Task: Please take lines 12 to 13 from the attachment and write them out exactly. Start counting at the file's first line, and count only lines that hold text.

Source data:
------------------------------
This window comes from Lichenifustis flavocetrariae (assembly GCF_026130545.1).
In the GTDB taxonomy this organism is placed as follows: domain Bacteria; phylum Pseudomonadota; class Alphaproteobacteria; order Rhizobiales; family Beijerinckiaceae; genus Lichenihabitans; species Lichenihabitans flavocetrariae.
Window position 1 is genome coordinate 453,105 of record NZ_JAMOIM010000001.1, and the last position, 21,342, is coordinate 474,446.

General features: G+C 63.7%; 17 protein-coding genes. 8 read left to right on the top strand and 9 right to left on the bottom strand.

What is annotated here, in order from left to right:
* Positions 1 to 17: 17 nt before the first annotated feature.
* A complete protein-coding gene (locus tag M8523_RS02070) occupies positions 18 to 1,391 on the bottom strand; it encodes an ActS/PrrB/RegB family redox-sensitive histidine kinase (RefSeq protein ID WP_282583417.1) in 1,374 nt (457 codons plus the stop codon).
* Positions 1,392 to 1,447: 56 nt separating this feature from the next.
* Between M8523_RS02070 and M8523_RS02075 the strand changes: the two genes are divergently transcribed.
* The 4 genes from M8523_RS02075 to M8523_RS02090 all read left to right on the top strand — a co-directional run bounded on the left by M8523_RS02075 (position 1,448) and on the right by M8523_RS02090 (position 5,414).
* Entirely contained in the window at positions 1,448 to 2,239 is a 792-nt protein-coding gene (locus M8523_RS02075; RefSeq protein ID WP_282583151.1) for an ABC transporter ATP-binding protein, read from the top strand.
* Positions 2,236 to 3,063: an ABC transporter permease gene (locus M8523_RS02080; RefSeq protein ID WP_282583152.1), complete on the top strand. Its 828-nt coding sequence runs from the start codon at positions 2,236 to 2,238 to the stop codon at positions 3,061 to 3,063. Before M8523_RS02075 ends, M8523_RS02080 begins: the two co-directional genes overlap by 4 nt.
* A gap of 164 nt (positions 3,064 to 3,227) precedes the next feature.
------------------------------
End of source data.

* Positions 2,236 to 3,063: an ABC transporter permease gene (locus M8523_RS02080; RefSeq protein ID WP_282583152.1), complete on the top strand. Its 828-nt coding sequence runs from the start codon at positions 2,236 to 2,238 to the stop codon at positions 3,061 to 3,063. Before M8523_RS02075 ends, M8523_RS02080 begins: the two co-directional genes overlap by 4 nt.
* A gap of 164 nt (positions 3,064 to 3,227) precedes the next feature.